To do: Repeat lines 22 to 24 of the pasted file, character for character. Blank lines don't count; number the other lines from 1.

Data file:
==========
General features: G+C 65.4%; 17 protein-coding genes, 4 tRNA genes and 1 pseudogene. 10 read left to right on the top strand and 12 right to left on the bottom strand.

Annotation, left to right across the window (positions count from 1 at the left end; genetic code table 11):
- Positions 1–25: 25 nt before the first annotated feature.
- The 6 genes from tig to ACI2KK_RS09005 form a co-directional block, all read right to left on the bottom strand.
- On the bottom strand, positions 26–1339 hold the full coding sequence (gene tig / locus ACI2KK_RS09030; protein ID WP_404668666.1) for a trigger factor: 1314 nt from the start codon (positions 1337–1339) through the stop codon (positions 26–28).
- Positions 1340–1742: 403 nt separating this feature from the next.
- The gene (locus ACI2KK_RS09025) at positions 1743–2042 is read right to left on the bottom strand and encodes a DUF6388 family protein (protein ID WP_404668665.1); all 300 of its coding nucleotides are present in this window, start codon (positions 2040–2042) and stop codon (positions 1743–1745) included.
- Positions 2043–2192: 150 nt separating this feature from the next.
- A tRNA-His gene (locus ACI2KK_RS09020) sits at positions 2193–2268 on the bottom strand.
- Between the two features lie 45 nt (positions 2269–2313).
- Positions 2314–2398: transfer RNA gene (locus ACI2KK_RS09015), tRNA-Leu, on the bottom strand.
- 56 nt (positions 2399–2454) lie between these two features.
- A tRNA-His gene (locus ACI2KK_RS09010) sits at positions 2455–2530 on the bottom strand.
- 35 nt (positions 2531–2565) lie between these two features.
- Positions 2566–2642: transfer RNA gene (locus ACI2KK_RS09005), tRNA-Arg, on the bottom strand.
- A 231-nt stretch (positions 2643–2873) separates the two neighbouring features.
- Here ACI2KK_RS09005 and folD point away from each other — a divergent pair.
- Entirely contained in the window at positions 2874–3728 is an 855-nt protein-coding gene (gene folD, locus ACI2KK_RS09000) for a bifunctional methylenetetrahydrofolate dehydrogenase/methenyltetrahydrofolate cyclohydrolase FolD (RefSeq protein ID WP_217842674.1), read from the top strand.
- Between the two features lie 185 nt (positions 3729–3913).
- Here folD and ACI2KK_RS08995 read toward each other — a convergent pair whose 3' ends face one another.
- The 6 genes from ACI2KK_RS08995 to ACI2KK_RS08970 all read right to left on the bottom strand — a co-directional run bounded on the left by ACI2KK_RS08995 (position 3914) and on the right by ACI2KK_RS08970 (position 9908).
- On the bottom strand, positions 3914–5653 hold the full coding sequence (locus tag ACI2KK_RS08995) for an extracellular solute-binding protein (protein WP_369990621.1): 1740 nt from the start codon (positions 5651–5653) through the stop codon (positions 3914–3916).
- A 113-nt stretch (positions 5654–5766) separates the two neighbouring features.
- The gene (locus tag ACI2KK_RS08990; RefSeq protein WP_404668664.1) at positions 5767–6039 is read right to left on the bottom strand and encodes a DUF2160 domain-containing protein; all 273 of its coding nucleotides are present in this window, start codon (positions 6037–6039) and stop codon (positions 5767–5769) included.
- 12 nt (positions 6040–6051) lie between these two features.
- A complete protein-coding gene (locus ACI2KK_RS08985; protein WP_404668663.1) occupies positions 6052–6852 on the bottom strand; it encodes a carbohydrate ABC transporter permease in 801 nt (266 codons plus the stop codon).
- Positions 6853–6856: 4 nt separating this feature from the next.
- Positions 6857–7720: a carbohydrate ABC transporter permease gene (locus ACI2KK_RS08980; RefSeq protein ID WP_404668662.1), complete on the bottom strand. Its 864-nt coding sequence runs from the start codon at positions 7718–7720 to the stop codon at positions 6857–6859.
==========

- On the bottom strand, positions 3914–5653 hold the full coding sequence (locus tag ACI2KK_RS08995) for an extracellular solute-binding protein (protein WP_369990621.1): 1740 nt from the start codon (positions 5651–5653) through the stop codon (positions 3914–3916).
- A 113-nt stretch (positions 5654–5766) separates the two neighbouring features.
- The gene (locus tag ACI2KK_RS08990; RefSeq protein WP_404668664.1) at positions 5767–6039 is read right to left on the bottom strand and encodes a DUF2160 domain-containing protein; all 273 of its coding nucleotides are present in this window, start codon (positions 6037–6039) and stop codon (positions 5767–5769) included.